Struggling municipal golf courses are turning to video poker and slot machines in an effort to make up for declining revenue.
More than a dozen taxpayer-funded golf courses in Illinois have tried legal gambling in the past three years, though with mixed results.
The public courses are located in New Lenox, Elk Grove Village, Hoffman Estates, Joliet, Countryside, Blue Island, Glenwood, Worth and North Chicago and, outside the Chicago area, in Winnebago County, Streator, Cahokia and Moweaqua.
The municipal courses split any profits with the gaming-machine owners. Altogether, they took in a total of more than $1 million from 55 machines located in their clubhouses, after taxes, records show.
“It’s just becoming part of the norm,” says Bob Schulz, director of golf at The Sanctuary, an 18-hole course owned by the New Lenox Community Park District.
Still, two public golf courses — in Chicago Heights and University Park — didn’t bring in enough money to continue operating the gambling machines. Seven machines were removed from those courses after taking in a total of just $17,268 after taxes in little over 18 months.
Citing hundreds of thousands of dollars in losses overall, University Park closed its course earlier this year, then turned over management to a private company.
The gambling machines are allowed under a state law passed seven years ago to help bars and restaurants.
Since early 2013, gamblers have spent a total of $18.7 million on machines at municipal golf clubhouses, bringing in about $450,000 in state and local taxes, records show.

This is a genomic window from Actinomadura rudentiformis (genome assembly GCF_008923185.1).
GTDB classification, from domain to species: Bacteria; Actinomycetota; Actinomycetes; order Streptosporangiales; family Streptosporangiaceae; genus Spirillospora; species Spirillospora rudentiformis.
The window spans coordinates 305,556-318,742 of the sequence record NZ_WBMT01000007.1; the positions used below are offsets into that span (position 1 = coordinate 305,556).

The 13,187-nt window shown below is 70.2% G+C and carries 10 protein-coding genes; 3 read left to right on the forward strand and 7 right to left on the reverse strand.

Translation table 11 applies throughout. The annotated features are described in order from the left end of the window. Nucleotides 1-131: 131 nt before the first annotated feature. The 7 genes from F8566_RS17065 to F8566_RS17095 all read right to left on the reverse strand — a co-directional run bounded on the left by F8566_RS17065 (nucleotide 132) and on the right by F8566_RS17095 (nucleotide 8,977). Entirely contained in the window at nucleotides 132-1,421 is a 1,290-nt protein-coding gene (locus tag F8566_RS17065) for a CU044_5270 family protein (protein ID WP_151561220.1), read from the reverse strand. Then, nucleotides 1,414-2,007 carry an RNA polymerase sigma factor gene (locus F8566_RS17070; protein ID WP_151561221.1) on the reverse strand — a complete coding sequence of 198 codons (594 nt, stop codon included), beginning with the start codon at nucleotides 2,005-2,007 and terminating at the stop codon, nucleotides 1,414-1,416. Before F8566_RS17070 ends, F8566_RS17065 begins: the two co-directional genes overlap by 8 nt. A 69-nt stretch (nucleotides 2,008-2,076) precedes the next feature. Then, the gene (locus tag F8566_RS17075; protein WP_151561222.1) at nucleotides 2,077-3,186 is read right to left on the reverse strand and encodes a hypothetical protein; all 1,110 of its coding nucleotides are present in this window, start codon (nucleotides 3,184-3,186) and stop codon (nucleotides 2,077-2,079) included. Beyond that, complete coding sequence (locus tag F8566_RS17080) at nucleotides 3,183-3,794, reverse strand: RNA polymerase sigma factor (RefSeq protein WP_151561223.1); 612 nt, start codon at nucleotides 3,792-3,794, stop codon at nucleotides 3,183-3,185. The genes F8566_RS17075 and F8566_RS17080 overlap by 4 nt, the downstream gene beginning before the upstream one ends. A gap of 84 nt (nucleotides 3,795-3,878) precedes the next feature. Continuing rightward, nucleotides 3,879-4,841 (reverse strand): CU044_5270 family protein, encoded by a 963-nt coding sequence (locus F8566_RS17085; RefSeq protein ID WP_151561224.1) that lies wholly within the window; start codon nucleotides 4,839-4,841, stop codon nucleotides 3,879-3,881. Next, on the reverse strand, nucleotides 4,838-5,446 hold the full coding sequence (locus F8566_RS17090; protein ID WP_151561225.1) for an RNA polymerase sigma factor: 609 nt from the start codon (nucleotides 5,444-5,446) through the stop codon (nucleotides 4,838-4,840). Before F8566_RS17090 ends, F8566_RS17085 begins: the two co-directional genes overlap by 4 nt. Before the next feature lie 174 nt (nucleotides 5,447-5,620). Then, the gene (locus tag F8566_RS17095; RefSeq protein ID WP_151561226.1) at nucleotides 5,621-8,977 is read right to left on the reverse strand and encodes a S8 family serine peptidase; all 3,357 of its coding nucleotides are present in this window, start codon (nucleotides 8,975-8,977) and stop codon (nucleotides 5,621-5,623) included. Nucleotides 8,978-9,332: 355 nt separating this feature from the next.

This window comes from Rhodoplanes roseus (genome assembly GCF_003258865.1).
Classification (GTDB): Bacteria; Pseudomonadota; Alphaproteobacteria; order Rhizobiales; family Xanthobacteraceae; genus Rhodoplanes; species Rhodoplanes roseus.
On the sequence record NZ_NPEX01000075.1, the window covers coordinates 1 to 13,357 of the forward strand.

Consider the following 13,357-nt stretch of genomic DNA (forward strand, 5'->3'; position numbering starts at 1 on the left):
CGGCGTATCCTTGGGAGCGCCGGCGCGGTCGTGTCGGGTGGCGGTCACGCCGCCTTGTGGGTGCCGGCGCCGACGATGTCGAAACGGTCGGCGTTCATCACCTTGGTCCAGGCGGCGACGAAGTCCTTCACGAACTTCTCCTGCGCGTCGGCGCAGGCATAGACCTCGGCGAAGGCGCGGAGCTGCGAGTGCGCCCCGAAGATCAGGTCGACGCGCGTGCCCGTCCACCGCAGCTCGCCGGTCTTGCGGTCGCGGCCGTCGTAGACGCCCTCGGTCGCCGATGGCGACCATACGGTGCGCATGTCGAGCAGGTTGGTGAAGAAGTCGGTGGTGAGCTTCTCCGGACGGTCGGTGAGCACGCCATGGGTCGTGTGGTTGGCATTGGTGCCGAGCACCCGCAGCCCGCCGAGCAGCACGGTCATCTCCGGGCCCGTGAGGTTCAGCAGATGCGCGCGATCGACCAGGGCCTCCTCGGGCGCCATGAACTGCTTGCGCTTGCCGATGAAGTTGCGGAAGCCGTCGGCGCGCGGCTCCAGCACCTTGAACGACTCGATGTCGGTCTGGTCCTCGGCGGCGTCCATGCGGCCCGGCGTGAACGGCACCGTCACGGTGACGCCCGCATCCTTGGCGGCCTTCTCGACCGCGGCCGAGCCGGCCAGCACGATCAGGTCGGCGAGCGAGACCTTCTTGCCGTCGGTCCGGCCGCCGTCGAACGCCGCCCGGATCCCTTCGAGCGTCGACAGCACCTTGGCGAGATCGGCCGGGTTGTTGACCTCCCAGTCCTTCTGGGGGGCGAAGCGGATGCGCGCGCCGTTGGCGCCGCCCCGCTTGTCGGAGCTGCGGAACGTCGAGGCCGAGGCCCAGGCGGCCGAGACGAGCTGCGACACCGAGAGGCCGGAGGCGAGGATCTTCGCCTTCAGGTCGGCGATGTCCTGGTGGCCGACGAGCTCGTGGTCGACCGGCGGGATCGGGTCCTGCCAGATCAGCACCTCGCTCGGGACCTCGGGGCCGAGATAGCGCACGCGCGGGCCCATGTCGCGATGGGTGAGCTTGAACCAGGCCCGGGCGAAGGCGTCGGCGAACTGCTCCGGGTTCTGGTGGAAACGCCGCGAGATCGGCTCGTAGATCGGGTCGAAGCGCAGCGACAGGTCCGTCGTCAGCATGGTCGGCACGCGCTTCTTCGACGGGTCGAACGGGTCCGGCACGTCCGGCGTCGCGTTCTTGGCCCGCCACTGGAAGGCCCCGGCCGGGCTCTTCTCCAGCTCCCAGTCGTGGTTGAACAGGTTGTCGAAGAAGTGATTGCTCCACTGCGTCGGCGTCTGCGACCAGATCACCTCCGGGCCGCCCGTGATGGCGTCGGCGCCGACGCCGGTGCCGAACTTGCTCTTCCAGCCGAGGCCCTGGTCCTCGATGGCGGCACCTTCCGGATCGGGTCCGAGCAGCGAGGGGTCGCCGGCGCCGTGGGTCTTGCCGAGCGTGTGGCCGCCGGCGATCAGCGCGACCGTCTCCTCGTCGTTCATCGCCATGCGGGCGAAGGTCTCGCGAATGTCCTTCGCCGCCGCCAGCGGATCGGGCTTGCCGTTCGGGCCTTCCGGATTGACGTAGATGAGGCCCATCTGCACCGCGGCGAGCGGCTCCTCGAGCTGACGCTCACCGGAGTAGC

One of the first local government agencies to offer video gambling was the Foss Park District in North Chicago, which installed five machines in April 2013 at its 18-hole Foss Golf Course. Since then, gamblers have poured more than $8.7 million into the machines there, won $7.9 million back and netted the park district about $254,000.
The Foss Park District board voted earlier this month to give its video-gambling machine contract to HyperActive Gaming, where Anthony Jones, a park board member, works as a compliance officer. Jones recused himself from voting on the contract.
Jones was appointed to the park board in May to fill a vacancy left by Susan Dixon, who was convicted of theft for stealing from a 2014 park district Toys for Tots charity event. HyperActive hired Jones in January 2014, months after he retired from the Illinois State Police, where he spent the previous 14 years overseeing licensing investigations for the Illinois Gaming Board.
In Hoffman Estates, the park district’s Bridges of Poplar Creek Country Club has struggled even after it began operating the machines in June 2014, taking in only $5,946 since then. Last year, the park district lost more than $65,000 on the course.
Brian Bechtold, the park district’s director of golf, says the small amount of revenue may spur the video gaming operator, Gold Rush Amusements, to remove the machines.
Glenn Leonard, Gold Rush Amusements’ compliance director, says, “If they are successful, we will be successful, and we won’t remove the machines.”
The New Lenox Community Park District began operating five video gambling machines at its golf clubhouse last September, keeping them in a room that’s closed during the district’s youth golf league. They’ve brought in $7,379 so far for the course, which loses $50,000 to $200,000 a year, according to Greg Lewis, the district’s executive director.
“If you want people to keep coming out, you have to invest money into the course, or you will have a goat ranch,” Lewis says. “You won’t have something people will pay top dollar for.”
Casey Toner is an investigator for the Better Government Association.